War/Dance screens in Aspen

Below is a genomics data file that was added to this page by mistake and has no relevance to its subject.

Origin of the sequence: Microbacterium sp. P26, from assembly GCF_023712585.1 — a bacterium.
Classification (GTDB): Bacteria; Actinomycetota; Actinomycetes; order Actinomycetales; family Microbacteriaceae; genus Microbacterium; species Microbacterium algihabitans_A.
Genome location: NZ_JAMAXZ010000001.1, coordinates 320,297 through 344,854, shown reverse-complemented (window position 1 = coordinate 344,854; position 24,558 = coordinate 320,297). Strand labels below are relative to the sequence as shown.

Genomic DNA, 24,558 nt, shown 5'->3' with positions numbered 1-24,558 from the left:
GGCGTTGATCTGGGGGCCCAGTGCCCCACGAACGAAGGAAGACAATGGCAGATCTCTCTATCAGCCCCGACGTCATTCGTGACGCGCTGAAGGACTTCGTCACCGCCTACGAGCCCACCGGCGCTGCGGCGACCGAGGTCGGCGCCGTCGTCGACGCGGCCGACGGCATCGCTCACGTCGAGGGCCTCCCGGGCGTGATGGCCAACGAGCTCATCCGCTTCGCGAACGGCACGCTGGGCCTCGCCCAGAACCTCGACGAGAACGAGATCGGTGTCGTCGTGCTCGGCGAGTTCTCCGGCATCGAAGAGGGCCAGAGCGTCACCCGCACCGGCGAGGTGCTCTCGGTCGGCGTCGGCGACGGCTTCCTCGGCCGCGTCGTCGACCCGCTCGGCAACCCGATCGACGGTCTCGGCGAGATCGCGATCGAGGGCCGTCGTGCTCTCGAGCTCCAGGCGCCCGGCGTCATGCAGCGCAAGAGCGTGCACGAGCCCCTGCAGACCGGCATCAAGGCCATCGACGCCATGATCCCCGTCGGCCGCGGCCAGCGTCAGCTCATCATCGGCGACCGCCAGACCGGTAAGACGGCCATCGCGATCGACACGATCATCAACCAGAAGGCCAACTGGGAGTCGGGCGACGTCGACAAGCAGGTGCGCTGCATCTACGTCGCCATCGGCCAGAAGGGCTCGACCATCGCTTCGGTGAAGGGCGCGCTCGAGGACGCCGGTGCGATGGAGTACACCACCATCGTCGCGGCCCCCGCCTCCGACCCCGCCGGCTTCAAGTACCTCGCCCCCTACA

ASPEN War/Dance, a documentary about children living in a refugee camp in Uganda, is a wonderful achievement from a technical perspective. The film, which earned the Directing Award at the Sundance Film Festival for the husband-and-wife team of Sean Fine and Andrea Nix and several cinematography awards for Fine, has an unusually dramatic feel for a documentary shot on location in a remote corner of the world. When the children of the camp participate in a music and dance festival in the capital city of Kampala, the competition is captured up close, from multiple angles, conveying the beauty and intensity of the young musicians and dancers.The question I had for Fine was, how did he get such an obviously big crew with a presumably small budget, and in such a tough location for filming?Well, if you consider two people a big crew, said Fine, by phone from his home in Maryland. It was a monster effort by our crew which was me, and my sound man.Fine conceded that, for the festival sequences, the crew expanded to two cameras and two sound men. And his tale of a two-man crew at the Patongo refugee camp was an exaggeration; he and his sound man were joined by an unarmed security advisor, whose job was to extricate them from any threatening situation.You dont go to Uganda with a huge crew, a big budget, said Fine. Im doing the same thing that any documentary crew is doing. But Andrea and I, we like films that look like films. We like art. We dont want to think, OK, because its a documentary it shouldnt look good.More crucial to the success of War/Dance than its look is the story it tells. The film is about the horror of Ugandas civil war, in particular its impact on children, who had their parents taken away or killed in front of their eyes. The films emotional impact is balanced by the preparations for the National Music Competition, where the children hope to prove their worthiness not just as performers, but as human beings to the rest of the country. While the children relate the painful details of their pasts and sometimes, their stories unfold right in front of the camera they are also devoting themselves to music and dance, which is a source of joy and escape, and also a means to connect to the traditions of their tribe.In unfolding the story, Fine and Nix had something more crucial than cameras and crew members. They had time time to familiarize themselves with the children, time to earn their trust and set the stage for intimate, revealing moments. Some interviews spanned up to six days.